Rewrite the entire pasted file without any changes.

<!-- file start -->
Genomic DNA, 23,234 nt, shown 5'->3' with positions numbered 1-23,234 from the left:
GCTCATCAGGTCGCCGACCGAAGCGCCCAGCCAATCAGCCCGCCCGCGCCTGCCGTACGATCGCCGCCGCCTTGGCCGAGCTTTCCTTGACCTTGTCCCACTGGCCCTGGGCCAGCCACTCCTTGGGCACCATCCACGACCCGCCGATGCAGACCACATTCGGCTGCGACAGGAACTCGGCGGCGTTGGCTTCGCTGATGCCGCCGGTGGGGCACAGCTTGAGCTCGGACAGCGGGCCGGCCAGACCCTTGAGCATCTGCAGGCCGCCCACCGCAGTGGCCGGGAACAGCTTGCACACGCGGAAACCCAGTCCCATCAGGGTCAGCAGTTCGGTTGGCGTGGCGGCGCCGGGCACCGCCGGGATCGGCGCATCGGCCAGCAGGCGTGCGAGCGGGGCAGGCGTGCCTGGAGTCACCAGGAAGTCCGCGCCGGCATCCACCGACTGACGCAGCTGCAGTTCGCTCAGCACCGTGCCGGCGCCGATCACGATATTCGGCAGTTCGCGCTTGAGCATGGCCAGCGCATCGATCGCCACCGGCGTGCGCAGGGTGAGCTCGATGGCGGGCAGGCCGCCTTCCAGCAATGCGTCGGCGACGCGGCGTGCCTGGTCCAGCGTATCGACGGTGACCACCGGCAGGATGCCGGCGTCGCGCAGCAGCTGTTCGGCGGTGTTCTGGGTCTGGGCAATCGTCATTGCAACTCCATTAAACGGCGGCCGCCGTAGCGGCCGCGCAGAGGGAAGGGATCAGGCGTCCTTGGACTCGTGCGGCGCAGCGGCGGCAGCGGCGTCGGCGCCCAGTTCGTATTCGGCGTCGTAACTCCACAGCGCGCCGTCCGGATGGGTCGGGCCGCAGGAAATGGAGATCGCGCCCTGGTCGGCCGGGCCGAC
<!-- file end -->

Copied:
Genomic DNA, 23,234 nt, shown 5'->3' with positions numbered 1-23,234 from the left:
GCTCATCAGGTCGCCGACCGAAGCGCCCAGCCAATCAGCCCGCCCGCGCCTGCCGTACGATCGCCGCCGCCTTGGCCGAGCTTTCCTTGACCTTGTCCCACTGGCCCTGGGCCAGCCACTCCTTGGGCACCATCCACGACCCGCCGATGCAGACCACATTCGGCTGCGACAGGAACTCGGCGGCGTTGGCTTCGCTGATGCCGCCGGTGGGGCACAGCTTGAGCTCGGACAGCGGGCCGGCCAGACCCTTGAGCATCTGCAGGCCGCCCACCGCAGTGGCCGGGAACAGCTTGCACACGCGGAAACCCAGTCCCATCAGGGTCAGCAGTTCGGTTGGCGTGGCGGCGCCGGGCACCGCCGGGATCGGCGCATCGGCCAGCAGGCGTGCGAGCGGGGCAGGCGTGCCTGGAGTCACCAGGAAGTCCGCGCCGGCATCCACCGACTGACGCAGCTGCAGTTCGCTCAGCACCGTGCCGGCGCCGATCACGATATTCGGCAGTTCGCGCTTGAGCATGGCCAGCGCATCGATCGCCACCGGCGTGCGCAGGGTGAGCTCGATGGCGGGCAGGCCGCCTTCCAGCAATGCGTCGGCGACGCGGCGTGCCTGGTCCAGCGTATCGACGGTGACCACCGGCAGGATGCCGGCGTCGCGCAGCAGCTGTTCGGCGGTGTTCTGGGTCTGGGCAATCGTCATTGCAACTCCATTAAACGGCGGCCGCCGTAGCGGCCGCGCAGAGGGAAGGGATCAGGCGTCCTTGGACTCGTGCGGCGCAGCGGCGGCAGCGGCGTCGGCGCCCAGTTCGTATTCGGCGTCGTAACTCCACAGCGCGCCGTCCGGATGGGTCGGGCCGCAGGAAATGGAGATCGCGCCCTGGTCGGCCGGGCCGAC